A return of premium rider provides for a refund of the premiums paid on a term life insurance policy if the policyholder doesn't die during the stated term. This effectively reduces the policyholder's net cost to zero. A policy with a return of premium provision is also referred to as return of premium life insurance.
- A return of premium rider allows term life insurance policyholders to recover the premiums they've paid over the life of their policy if they don't die while the policy is in effect. Policies with this provision are also referred to as return of premium life insurance.
- Adding a return of premium rider to a term insurance policy can increase its cost substantially.
- Whether a return of premium rider makes financial sense depends on the likelihood that the policyholder could invest the money elsewhere at a higher return.
How Term Life Insurance and Return of Premium Riders Work
As the name implies, term life insurance provides coverage for a specified term, such as 10, 20, or 30 years. If you die during the term of your coverage, the death benefit goes to the beneficiary or beneficiaries you've designated in the policy. If you outlive the term of the policy, your coverage simply ends. One advantage of term life insurance over permanent life insurance is that it is less expensive.
When you buy a return of premium rider or return of premium life insurance, the insurance company will refund the premiums you've paid if you outlive the term. But this flexibility comes at an extra cost. So is it worth it?
Unlike most types of permanent life insurance, term insurance has no cash value, which means the only value is the guaranteed death benefit if you die.
Weighing Costs and Benefits: An Example
Here's an example of how to calculate the likely cost and potential benefit of a return of premium rider.
John, a 37-year-old non-smoker, purchases a 30-year, $250,000 term policy with annual premiums of $562. If he wants a return of premium rider added on, the cost will jump to $880, an increase of $318 annually. Without the rider, John will pay a total of $16,860 over the life of the policy. The additional rider will bring the total cost of his term policy to $26,400.
Will the refund of premiums make it worth paying an additional $9,540 over 30 years? From a financial standpoint, that depends on how much money John might earn on the money if he invested it instead, a concept known as opportunity cost.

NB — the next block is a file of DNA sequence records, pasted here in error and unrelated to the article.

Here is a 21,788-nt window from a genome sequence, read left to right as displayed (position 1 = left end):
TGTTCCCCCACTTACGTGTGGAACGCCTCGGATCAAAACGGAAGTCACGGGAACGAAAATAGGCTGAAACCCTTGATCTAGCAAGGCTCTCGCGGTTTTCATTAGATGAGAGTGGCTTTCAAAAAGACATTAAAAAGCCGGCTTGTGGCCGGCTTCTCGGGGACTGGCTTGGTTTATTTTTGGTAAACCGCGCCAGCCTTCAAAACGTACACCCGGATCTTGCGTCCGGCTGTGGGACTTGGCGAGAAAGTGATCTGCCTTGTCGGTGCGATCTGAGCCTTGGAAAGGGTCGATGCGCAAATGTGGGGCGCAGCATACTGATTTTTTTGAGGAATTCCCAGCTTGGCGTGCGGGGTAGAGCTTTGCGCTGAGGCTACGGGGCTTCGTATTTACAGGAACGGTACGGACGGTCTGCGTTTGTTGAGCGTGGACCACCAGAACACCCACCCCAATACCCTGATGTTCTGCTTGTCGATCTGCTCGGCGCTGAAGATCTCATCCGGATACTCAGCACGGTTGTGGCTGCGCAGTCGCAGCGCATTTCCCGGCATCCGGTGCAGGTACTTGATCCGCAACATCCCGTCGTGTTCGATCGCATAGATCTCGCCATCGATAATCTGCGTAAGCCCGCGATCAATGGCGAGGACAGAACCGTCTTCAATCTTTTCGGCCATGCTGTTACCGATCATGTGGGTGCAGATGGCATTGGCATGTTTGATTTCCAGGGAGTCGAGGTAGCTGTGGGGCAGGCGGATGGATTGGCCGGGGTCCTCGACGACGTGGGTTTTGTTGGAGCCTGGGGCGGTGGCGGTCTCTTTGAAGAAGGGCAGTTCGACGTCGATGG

For example, if he invests the additional $318 a year in a stock mutual fund inside a tax-free Roth IRA, in 30 years the fund could be worth a little over $38,906, assuming an annual growth rate of 8%. In this case, John would be better off investing the difference than adding the rider to his policy. But this answer is deceptively simple because the calculation doesn't consider factors such as John's risk tolerance or tax bracket. It also assumes John remembers to keep investing another $318 year after year for three decades.
What if he has a low risk tolerance or an income that is too high to allow him to contribute to a Roth IRA? Another option would be to invest the money in taxable certificates of deposit (CD) paying a 2% interest rate. If John is in the 32% tax bracket, this would grow to a little over $14,760 at the end of 30 years, after taxes. In this case, the return of premium rider would yield a higher overall return.
The payout from a return of premium rider is tax-free because it is considered a return of principal.
The Bottom Line
Whether or not to purchase a return of premium rider or return of premium life insurance policy will depend on your risk tolerance and individual tax situation. For policyholders who can invest in tax-deferred or tax-free accounts and are comfortable with the ups and downs of the stock market, a basic term policy without the rider probably makes more sense. Risk-averse policy owners, however, may find the return of income rider with its guaranteed rate of return more appealing.